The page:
HawkScan and Spinnaker

Spinnaker

This guide will show you how to run HawkScan in Spinnaker. We will build out a simple pipeline that deploys an API microservice, miniapi to your Kubernetes cluster and runs HawkScan against it.

To work through this guide, you will need a StackHawk account. You can sign up for a free Developer account here.

You will also need a Kubernetes cluster running Spinnaker. If you want an isolated test instance of Kubernetes and Spinnaker, try Minnaker. It’s what we used for our own testing.

Protect Your API Key

HawkScan will need your StackHawk API key to send results back to the platform. Use kubectl to store it as a Kubernetes secret.

kubectl create secret generic stackhawk-secrets \
  --from-literal=API_KEY='hawk.xXXxxXxxXXxxxXxxXxXx.xxxxXXxxXXXxxXXXXxXx'

Create the development Namespace in Kubernetes

We will deploy our app to the development namespace. Create it now with the following command.

kubectl create namespace development

Create a Git Repository

Create a GitHub repository to host your StackHawk configuration file. Normally this would be your application’s code repository. But for this guide, an otherwise empty repository is fine. For now, make this repository public so that the HawkScan pod can check it out without authentication. We won’t be storing any secret data in it.

Create a StackHawk configuration file, stackhawk.yml, at the root of your repository. Substitute your own StackHawk Application ID for app.applicationId. You can find your Application ID under Applications in the StackHawk platform.

stackhawk.yml

app:
  applicationId: xxXXXXXX-xXXX-xxXX-XXxX-xXXxxXXXXxXX
  host: http://miniapi.development:5000
  env: Development

Commit your changes and push them to GitHub.


Build Your Pipeline

Create a new Application in Spinnaker called miniapi. Then create a new Pipeline for miniapi called miniapi-pipeline.

We will add two stages to miniapi-pipeline. The first will deploy the containerized miniapi app to the development namespace. The second will scan miniapi in the development namespace with HawkScan using the stackhawk.yml configuration file from your Git repository.

Stage 1: Deploy miniapi to Development

The first stage of your pipeline will launch a miniapi Deployment to the development namespace, and create a Service for it as well.

Add a new stage to miniapi-pipeline with the following configuration.

  • Type: Deploy (Manifest)
  • Stage Name:
  • Deploy (Manifest) Configuration:
    • Basic Settings:
      • Account: spinnaker (or whatever cluster you prefer)
      • Override Namespace: True
      • Namespace: development
    • Manifest Configuration:
      • Manifest Source: Text
      • Manifest:
          apiVersion: apps/v1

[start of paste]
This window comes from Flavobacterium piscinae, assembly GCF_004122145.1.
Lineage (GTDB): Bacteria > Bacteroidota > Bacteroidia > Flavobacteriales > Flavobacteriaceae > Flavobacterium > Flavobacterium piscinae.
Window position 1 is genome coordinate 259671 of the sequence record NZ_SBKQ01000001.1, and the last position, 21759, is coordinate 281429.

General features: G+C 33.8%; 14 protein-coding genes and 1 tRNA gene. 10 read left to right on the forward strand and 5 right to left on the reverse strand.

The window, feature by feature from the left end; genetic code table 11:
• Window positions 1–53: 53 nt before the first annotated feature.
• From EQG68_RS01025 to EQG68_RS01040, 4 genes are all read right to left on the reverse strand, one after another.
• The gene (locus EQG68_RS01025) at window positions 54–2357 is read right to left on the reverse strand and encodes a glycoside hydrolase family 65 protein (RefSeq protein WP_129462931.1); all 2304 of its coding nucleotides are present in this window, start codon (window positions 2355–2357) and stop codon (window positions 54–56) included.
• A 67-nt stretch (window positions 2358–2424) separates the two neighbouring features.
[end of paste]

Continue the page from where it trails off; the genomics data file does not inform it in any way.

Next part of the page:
kind: Deployment
          metadata:
            name: miniapi
          spec:
            replicas: 1
            selector:
              matchLabels:
                app: miniapi
            template:
              metadata:
                labels:
                  app: miniapi
              spec:
                containers:
                  - image: 'zconger/miniapi:latest'
                    name: primary
                    ports:
                      - containerPort: 5000
          ---
          apiVersion: v1
          kind: Service
          metadata:
            name: miniapi
          spec:
            ports:
              - port: 5000
                protocol: TCP
                targetPort: 5000
            selector:
              app: miniapi
            type: LoadBalancer
        

Stage 2: Scan miniapi with HawkScan

Add a second stage with the following configuration.

  • Type: Run Job (Manifest)
  • Stage Name: HawkScan
  • Deploy (Manifest) Configuration:
    • Basic Settings:
      • Account: spinnaker (the same cluster as the first stage above)
    • Manifest Configuration:
      • Manifest Source: Text
      • Manifest:
          apiVersion: batch/v1
          kind: Job
          metadata:
            name: hawkscan
          spec:
            backoffLimit: 0
            template:
              spec:
                containers:
                  - command:
                    - /bin/bash
                    - '-c'
                    - |
                      git clone $REPO_URL $REPO_DIR
                      shawk
                    env:
                      - name: API_KEY
                        valueFrom:
                          secretKeyRef:
                            key: API_KEY
                            name: stackhawk-secrets
                      - name: REPO_DIR
                        value: /home/zap/workdir
                      - name: REPO_URL